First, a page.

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(Washington, D.C.) The economy has lost 666,000 public sector jobs during the recovery, according to new analysis by the National Women’s Law Center (NWLC) of data released this morning by the Bureau of Labor Statistics.
“June saw strong job growth and declining unemployment, especially for women. But six years into the recovery, we’re not out of the woods yet—unemployment rates are still higher than they were before the recession began for almost all groups of women and men, labor force participation is the lowest it has been in a generation, and the country has lost more than half a million public sector jobs since June 2009,” said Joan Entmacher, NWLC Vice President for Family Economic Security. “When Congress returns, it must reject spending bills that would cut funding for public services, eliminate jobs, and slow economic growth.”
(Washington, DC) Today, the Department of Labor (DOL) released a proposed rule that would extend time and a half overtime pay to millions of workers by updating the current overtime regulations. Under the current rule, overtime protections do not apply to workers in managerial or professional jobs with salaries above $455 per week or $23,660 annually—less than the poverty threshold for a family of four. The salary threshold for the overtime exemption has been increased only once since 1975 and is not tied to inflation. The proposed regulation would raise the threshold to about $50,400 in 2016—a little less than the 1975 level adjusted for inflation.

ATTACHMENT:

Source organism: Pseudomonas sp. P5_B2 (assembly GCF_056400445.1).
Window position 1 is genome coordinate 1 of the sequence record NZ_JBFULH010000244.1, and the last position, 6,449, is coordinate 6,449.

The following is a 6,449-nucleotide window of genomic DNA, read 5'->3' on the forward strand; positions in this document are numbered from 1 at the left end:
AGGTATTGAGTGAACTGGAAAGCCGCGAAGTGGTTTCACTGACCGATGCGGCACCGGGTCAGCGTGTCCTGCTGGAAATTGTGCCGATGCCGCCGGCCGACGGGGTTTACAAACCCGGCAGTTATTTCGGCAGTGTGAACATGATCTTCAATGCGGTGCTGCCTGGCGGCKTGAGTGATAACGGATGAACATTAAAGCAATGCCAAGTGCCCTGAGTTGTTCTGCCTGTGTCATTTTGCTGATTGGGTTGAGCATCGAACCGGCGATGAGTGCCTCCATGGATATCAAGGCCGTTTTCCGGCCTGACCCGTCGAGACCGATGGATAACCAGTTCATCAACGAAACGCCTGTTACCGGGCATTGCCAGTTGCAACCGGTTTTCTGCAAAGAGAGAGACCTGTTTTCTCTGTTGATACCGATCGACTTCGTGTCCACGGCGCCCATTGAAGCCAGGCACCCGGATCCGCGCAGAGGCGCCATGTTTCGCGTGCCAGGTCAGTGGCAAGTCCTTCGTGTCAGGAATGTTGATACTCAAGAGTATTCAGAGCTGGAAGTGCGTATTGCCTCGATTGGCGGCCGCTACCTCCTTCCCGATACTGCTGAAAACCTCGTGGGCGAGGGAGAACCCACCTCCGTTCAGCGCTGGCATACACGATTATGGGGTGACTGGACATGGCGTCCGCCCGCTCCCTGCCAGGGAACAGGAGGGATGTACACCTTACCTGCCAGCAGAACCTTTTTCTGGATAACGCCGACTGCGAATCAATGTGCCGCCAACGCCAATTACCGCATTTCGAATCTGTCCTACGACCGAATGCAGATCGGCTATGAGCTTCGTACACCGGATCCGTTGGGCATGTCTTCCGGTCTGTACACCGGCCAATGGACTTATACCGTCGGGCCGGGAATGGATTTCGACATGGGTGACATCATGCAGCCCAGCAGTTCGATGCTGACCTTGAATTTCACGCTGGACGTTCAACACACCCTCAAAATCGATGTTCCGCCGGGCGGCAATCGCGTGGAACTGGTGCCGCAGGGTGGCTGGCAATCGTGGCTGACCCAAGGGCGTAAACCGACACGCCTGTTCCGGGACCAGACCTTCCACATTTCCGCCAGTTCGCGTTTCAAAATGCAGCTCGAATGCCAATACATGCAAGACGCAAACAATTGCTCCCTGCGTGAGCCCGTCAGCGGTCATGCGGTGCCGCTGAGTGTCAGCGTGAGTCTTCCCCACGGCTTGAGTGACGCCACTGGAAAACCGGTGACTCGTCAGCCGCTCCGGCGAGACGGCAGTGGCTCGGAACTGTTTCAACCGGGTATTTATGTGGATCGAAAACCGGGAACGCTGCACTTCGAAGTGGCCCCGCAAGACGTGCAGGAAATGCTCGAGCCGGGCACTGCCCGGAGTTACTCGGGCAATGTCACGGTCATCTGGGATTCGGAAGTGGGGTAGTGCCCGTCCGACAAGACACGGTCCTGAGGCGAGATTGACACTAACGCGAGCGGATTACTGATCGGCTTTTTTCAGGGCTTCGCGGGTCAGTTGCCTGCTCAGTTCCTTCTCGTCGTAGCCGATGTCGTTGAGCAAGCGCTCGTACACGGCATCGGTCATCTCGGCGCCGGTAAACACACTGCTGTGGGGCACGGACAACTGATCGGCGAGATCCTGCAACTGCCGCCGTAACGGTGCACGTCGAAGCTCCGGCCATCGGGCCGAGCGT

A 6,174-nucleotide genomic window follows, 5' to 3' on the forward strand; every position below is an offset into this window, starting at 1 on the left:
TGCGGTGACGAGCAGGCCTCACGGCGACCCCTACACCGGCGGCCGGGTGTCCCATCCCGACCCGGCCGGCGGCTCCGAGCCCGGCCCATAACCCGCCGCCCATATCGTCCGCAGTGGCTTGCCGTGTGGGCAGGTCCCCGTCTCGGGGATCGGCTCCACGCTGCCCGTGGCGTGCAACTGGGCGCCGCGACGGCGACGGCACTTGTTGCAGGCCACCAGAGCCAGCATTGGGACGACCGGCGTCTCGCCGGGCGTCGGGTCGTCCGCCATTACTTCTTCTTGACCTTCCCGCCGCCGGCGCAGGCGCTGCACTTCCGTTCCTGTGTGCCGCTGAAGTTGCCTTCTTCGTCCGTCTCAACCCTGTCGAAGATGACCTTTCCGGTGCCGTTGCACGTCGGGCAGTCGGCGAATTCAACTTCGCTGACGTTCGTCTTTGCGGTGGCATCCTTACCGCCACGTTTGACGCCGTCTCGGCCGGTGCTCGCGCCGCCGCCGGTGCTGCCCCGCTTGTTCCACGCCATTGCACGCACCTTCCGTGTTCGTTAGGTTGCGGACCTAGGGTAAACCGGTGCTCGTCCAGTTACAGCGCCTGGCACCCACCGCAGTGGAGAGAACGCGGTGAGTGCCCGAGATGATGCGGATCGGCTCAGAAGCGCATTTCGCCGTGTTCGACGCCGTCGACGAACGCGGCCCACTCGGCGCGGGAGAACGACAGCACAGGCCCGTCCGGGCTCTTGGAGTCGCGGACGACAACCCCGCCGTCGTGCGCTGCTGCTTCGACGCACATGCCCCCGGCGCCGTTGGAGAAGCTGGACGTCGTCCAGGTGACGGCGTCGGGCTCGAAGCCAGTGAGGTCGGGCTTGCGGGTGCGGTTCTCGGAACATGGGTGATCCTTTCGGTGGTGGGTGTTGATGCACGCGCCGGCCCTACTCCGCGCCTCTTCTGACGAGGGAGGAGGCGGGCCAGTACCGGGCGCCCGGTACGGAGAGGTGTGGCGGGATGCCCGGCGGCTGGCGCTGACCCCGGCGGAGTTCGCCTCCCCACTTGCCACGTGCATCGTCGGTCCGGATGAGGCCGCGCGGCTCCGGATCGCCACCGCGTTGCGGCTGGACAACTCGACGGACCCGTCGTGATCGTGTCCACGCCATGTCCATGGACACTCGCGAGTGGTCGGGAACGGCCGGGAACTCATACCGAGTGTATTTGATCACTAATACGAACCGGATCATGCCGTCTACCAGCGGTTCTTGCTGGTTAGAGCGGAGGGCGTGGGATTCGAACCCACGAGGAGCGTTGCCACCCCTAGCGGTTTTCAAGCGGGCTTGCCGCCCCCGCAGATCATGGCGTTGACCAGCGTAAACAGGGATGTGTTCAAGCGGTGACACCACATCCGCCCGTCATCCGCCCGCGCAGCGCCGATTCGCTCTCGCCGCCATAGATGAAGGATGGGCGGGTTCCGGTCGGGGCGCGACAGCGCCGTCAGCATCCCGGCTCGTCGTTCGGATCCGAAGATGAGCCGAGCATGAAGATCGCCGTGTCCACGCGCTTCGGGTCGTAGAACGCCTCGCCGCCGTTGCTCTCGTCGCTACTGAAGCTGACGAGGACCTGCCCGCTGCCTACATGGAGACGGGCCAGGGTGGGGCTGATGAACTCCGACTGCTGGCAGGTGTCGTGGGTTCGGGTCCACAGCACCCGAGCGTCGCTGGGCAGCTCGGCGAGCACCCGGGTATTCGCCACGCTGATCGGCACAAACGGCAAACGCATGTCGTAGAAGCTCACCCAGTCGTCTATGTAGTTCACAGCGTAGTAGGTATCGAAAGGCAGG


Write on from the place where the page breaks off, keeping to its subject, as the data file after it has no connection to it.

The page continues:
In response to a complaint filed by the National Women’s Law Center, the U.S. Department of Education’s Office of Civil Rights found that girls in the Deer Valley Unified School District (AZ), the Wake County (NC) Public Schools, Columbus (OH) City Schools, the Houston Independent School District and the Irvine Unified School District (CA) are underrepresented in athletics programs.
We helped pass landmark health care reform legislation and end insurers’ practices of charging women higher premiums than men, excluding coverage for maternity care and treating domestic violence and Cesarean sections as pre-existing conditions.
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The Elementary and Secondary Education Act (ESEA) was first signed into law in 1965 and was most recently reauthorized as No Child Left Behind. The Senate and House have both drafted bills to update the ESEA for the first time since 2002. But civil rights groups across the country are concerned that the needs of disadvantaged students aren’t being addressed.
Today’s release of June’s jobs data shows another month of solid private sector job growth and declining unemployment. Our analysis finds that two-thirds of the 223,000 jobs added last month went to women. Though we’re moving in the right direction, we’re not out of the woods yet.
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